International students went to Ukraine to study. Now many worry they can't escape
An Indian medical student in Sumy says she and classmates had to use snow for drinking water while they await hopeful evacuation to flee the Russian invasion of Ukraine.
ADRIAN FLORIDO, HOST:
International students all over Ukraine are also trying to flee the country. Some have had luck in the western region, evacuating through the Polish border. But others living in Ukraine's eastern territories say it's been hard to get help. One of these students is Jakaria Hussain. He's 23 - a medical student from India. He spent the last few days seeking shelter in his university's dormitories with friends and sharing his story on social media. He joins us from the city of Sumy. Jakaria, welcome.
JAKARIA HUSSAIN: Yeah, thank you.
FLORIDO: How are you doing right now?
HUSSAIN: Well, I can't say good because we are not doing good, obviously. It's been hard these past few days.
FLORIDO: Tell me a little bit about that. I saw on your Twitter account that you have been pleading for help to get you and your classmates out of the region.
HUSSAIN: Yeah. So since the war broke out, we tried to stay on the safe side. We are collecting essentials, like food items and other necessary items. And after a day or two, we started connecting with the Embassy - Indian Embassy. They started evacuating the students of the western regions first. Most of the Indians - they have moved either to home or are right now in transit in the border areas of the western part of the country. But I think we are around 700 Indians here in Sumy. There has been no update from, like, the government or the Indian Embassy. So it's a feeling like we're stuck here.
FLORIDO: Why has it been so hard for you to get from eastern Ukraine to western Ukraine, where evacuating the country, getting out of the country, might be a little easier?
HUSSAIN: So on the first day, we're just checking how to get out. Because on the western part, it started fast. And, like, on Day 3, we heard that the exits from our city are mostly destroyed - like, bridges are destroyed, roads are being destroyed.
FLORIDO: And what are you hearing from the government, from other officials, as you've tried to get help?
HUSSAIN: Yeah, they are telling us to stay safe, stay inside the dormitory and not to move, because some students tried to go out on their own by hiring taxis and bus. Half hour later, like, the police came with the students and dropped them back at the dormitory. So that's what's happening. And we're out of water since the last two days, so that's a issue, too.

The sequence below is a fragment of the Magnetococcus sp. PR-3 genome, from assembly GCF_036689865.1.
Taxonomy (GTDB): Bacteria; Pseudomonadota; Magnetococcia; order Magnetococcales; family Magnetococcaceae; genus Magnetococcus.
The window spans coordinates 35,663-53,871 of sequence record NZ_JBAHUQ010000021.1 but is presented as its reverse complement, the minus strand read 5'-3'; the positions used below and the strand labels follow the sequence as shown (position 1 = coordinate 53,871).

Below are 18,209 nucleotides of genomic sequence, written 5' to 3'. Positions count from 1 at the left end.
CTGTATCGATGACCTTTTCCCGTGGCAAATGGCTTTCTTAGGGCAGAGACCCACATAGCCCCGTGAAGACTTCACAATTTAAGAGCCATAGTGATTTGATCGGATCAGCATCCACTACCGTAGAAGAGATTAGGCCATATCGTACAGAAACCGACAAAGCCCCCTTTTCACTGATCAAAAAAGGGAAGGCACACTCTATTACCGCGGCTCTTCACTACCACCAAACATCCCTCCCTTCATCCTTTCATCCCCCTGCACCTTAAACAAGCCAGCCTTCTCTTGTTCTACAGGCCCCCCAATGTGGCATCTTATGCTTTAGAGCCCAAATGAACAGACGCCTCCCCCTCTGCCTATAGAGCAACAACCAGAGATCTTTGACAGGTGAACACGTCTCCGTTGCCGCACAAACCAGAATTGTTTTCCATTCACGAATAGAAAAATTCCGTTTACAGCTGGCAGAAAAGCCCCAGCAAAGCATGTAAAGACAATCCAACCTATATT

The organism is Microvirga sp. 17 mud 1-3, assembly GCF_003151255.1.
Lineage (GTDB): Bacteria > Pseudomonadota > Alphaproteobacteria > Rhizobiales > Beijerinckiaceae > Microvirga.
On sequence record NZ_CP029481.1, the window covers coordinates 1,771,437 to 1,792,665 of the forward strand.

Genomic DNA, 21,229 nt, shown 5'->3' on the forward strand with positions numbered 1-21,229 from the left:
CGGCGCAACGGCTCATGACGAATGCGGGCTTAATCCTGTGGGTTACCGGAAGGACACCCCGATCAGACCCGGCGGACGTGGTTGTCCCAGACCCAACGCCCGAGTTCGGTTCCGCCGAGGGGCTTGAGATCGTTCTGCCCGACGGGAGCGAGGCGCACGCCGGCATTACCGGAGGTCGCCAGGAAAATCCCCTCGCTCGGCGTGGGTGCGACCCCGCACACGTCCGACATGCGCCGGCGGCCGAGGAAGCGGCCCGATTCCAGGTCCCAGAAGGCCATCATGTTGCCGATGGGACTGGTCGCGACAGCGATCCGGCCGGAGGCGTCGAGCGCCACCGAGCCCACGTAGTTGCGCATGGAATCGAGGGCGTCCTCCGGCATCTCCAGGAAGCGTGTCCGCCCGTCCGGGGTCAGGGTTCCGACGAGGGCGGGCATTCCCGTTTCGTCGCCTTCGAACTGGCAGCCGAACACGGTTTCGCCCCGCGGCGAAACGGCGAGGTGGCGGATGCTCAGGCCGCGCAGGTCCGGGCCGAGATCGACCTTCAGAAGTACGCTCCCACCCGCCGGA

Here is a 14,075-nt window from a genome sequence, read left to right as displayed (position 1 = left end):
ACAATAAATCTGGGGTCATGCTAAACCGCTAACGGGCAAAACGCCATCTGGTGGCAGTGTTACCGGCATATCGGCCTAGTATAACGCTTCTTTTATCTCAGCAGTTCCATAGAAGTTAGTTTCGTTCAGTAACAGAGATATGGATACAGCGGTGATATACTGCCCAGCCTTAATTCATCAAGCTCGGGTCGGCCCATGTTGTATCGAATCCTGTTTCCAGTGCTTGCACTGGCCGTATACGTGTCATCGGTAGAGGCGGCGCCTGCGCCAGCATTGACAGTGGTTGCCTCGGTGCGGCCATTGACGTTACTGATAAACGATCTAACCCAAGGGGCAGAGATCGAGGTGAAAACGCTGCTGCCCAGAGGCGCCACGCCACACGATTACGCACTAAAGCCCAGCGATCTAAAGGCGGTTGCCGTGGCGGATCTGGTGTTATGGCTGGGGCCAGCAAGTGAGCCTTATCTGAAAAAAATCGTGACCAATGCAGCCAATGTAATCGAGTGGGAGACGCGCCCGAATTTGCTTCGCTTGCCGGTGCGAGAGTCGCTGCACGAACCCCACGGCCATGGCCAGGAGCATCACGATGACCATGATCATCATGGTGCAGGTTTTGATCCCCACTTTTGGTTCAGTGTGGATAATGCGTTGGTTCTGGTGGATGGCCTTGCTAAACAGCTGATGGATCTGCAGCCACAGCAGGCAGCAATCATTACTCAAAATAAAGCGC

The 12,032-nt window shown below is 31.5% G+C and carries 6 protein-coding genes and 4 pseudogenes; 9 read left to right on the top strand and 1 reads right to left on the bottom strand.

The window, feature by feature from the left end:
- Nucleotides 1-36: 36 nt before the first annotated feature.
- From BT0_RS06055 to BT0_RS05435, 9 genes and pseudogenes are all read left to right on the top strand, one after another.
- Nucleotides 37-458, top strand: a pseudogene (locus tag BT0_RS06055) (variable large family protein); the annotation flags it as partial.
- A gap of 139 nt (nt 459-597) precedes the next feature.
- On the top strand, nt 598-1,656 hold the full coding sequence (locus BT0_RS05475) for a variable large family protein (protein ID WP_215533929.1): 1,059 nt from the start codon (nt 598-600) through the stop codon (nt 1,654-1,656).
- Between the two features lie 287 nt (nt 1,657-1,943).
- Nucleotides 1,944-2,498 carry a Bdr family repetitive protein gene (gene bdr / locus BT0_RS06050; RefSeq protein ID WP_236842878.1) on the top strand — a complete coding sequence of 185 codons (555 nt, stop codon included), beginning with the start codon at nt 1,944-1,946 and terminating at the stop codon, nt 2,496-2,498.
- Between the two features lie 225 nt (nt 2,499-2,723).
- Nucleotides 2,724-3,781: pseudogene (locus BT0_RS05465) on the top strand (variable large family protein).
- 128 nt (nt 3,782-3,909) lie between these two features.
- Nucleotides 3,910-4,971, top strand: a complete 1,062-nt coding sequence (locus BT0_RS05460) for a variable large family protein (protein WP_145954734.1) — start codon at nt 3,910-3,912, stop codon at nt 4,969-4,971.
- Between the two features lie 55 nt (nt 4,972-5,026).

FLORIDO: Can you tell me what your day-to-day life is like right now as you are taking shelter in the dorms?
HUSSAIN: I woke up to multiple blast. It's been happening every day. We spend our days in fear and night in the shelters. And it's really, really hard. It's - there's a scarcity of food, too.
FLORIDO: And, Jakaria, is there violence, shelling, bombing, explosions in the area where you are?
HUSSAIN: Yes. Yes. We're seeing shelling, fighting. We can hear almost - after evening, after it gets dark, the shelling becomes - there are more shellings, more gunfights in the streets.
FLORIDO: Have you been in touch with your family in India?
HUSSAIN: Yeah, yeah, yeah. They are calling me every two hours, indeed. I'm telling them that I'm doing my best to stay safe. And, of course, they are very worried. They are crying. My mom is crying every time I call her. But I can't do anything, right?
FLORIDO: What are you hoping for right now?
HUSSAIN: Of course, our only hope is to return home safely to India. That's our only hope. And, honestly, hope is what is helping us moving forward.
FLORIDO: Well, Jakaria, I appreciate you taking the time to join us and talk about your experience. Jakaria Hussain is a medical student in Sumy, Ukraine, and he has been trying to evacuate the country since the war broke out. Now, Jakaria, thanks again, and stay safe.
HUSSAIN: Yeah. Thank you, Adrian. Transcript provided by NPR, Copyright NPR.